The National Science Council (NSC) and the the European Economic and Trade Office (EETO) yesterday announced the beginning of the first EU-Taiwan science cooperation workshop in Taipei.
The workshop invites top Taiwanese research programs to participate in the Seventh Research Framework Programme (FP7), EETO Head of Office Guy Ledoux (李篤) said at a press conference yesterday.
EETO also wished to identify ways that EU researchers could participate in Taiwanese research programs, he said.
FP7, the largest ever EU research program with a 53 billion euro (US$77 billion) budget, was launched in January this year and is projected to last through 2013, Ledoux said. Areas of research include energy, biotechnology, nanotechnology, transportation, humanities, security and space, information and communication technologies (ICT), environment and health, he said.
Ledoux also invited Taiwanese researchers to apply for the Marie Curie fellowship, an exchange program for researchers to collaborate and spend time in each other's countries.
"Taiwan's expenditure on research and development is an impressive 3 percent of GDP; correspondingly it has cultivated many top notch science and technology developments in fields such as ICT," Ledoux said. "[The EU's] current figure is 2 percent, but we aspire to catch up with Taiwan."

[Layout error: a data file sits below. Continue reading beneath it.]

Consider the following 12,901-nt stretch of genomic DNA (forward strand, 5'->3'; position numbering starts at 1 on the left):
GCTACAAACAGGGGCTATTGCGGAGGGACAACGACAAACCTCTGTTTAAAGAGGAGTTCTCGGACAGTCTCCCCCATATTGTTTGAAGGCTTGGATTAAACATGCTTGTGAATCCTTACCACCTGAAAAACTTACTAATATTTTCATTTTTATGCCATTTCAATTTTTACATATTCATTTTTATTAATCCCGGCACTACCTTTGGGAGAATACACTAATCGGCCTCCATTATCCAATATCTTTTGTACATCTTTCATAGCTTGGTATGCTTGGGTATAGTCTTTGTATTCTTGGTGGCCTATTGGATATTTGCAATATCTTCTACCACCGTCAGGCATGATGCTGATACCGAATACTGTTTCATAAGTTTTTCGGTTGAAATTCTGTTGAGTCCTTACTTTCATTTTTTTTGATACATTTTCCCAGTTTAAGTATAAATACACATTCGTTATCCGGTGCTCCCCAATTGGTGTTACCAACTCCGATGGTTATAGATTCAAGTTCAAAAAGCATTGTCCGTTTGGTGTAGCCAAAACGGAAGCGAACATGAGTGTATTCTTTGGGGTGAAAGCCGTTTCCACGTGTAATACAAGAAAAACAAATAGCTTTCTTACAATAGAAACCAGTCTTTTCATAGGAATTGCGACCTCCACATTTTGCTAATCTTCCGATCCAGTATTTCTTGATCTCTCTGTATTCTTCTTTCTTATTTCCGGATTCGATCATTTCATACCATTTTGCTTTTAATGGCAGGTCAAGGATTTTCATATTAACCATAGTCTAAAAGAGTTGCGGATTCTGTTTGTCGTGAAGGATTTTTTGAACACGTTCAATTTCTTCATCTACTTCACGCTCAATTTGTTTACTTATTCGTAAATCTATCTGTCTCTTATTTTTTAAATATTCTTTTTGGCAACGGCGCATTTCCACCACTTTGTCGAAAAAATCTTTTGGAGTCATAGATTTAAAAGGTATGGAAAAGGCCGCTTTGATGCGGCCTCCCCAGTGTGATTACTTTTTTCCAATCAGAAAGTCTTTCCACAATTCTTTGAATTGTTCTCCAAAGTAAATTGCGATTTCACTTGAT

NSC Deputy Minister Yang Hung-duen (楊弘敦) said Taiwan has signed collaboration agreements with 17 EU member states to help improve the quality of Taiwanese research programs, in addition to the "quantitative strength of patents and research papers we produce annually."
"FP involves only Europe's best and pioneering researchers," he said. "While the EU comes to Taiwan looking for collaboration with our top researchers, it is also a premium opportunity for [Taiwanese researchers] to learn and enter the `elite society of science.'"
ENERGY AND FUEL
"Our main interests in collaboration with EU researchers lie in biotechnology and energy," Yang said. "In particular we have will focus on energy conservation and renewable fuels."
"Since Taiwan's participation in FP5 , the NSC has sponsored 11 participating projects for a total of NT$70 million [US$2.16 million]; the council will continue to sponsor each participating program up to NT$3 million per year," Lin Kwang-lung (林光隆), the director-general of the Department of International Cooperation said, adding that, "Though we have identified focused areas of research, we are open to any program of good quality."
"So far we have not set a cap for the amount of sponsorship; we encourage all top researchers to apply to FP7," he said.